The Hyrcanian forests extend from the Talysh Mountains in the south of the Republic of Azerbaijan through the Iranian provinces of Gilan, Mazandaran and Golestan approx. 900 km to the east. The largest part of these forests are located in Iran, a small part in Azerbaijan. At an age of up to 50 million years, the Hyrcanian Forests have survived the last ice ages, and they are still the retreat territories of many mammal species, including Persian leopard, Brown bear, Lynx as well as migratory birds but also a unique flora. The concentration of endemic species in these forests is particularly high due to the exceptional site and habitat conditions, which is why these forests are considered a biodiversity hotspot.

National peatland strategies in Europe

10. 2. 2020, 17:29

The new policy brief Peatland strategies in Europe is online. It identifies key elements pursued to promote peatland strategies on national level: Collecting more base data for peatland inventories, developing climate change scenarios to show impacts of peatland conservation or degradation, improving legal frameworks, building public awareness and financial resources – to name just a few of the policy brief’s recommendations. 
The policy brief is an outcome a workshop on national peatland strategies in Europe, jointly conducted by the German Federal Agency for Nature Conservation (BfN) together with Succow Foundation, Partner in the Greifswald Mire Centre. The event in Bonn, Germany, which was closely coordinated with Ramsar Secretariat and the Global Peatlands Initiative, was attended by 30 government representatives, experts and stakeholders from the public sector and civil society from 11 EU Member States, European Commission, other European countries.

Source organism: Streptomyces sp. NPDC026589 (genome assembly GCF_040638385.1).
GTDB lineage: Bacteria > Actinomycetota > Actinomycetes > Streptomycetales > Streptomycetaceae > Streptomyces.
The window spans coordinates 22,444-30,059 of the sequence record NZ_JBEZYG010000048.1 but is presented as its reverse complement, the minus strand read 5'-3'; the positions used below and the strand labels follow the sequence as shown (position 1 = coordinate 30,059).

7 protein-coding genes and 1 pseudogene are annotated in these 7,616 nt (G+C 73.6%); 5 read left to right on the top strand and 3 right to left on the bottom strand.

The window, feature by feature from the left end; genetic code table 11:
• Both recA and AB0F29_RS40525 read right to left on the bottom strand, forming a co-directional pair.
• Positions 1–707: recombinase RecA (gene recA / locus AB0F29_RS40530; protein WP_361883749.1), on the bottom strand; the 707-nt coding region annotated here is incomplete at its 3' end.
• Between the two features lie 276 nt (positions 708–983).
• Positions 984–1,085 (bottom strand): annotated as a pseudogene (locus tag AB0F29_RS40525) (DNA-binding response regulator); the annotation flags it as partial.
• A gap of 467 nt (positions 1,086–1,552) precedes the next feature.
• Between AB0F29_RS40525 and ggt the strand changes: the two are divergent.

Uzbekistan in the IPBES

7. 2. 2020, 15:06

The new membership in the Intergovernmental Science-Policy Platform on Biodiversity and Ecosystem Services (IPBES) offers Uzbekistan scientifically based information for conserving biodiversity and combatting land degradation. The Central Asian Desert Initiative helped prepare Uzbek IPBES membership. The project team showed the goals, mechanisms, current studies of the platform as the Regional Assessment Report on Biodiversity and Ecosystem Services for Europe and Central Asia and the advantages of membership during a workshop in September 2018 in Tashkent. CADI promoted the membership efforts in a fruitful exchange with the Uzbek Environment Agency.

Cold winter deserts: potential for world heritage site

3. 2. 2020, 13:20

As the only large scale ecosystems worldwide, the biome of the cold winter deserts has not yet been included in the list of UNESCO World Heritage sites. The current study World Heritage thematic study for Central Asia by the International Union for Conservation of Nature (IUCN) now certifies a great potential of this transnational landscape type to have a great potential on the globally recognized title. The CADI project of Succow Foundation and Greifswald University contributed to the study. According to the study the areas in Kazakhstan, Uzbekistan and Turkmenistan are of immense importance for biodiversity, especially for endangered indigenous and migrating species. Examples are the goiter gazelle, the Asian wild ass and the urial. All three species are threatened referring to the IUCN Red List. As important breeding and resting places, the areas are essential, for example, for the houbara bustard, saker falcon and Egyptian vulture. The IUCN, which advises the World Heritage Commission, considers the areas threatened by gigantic infrastructure measures and overexploitation. It recommends strengthening the states' capacities to manage world natural heritage areas.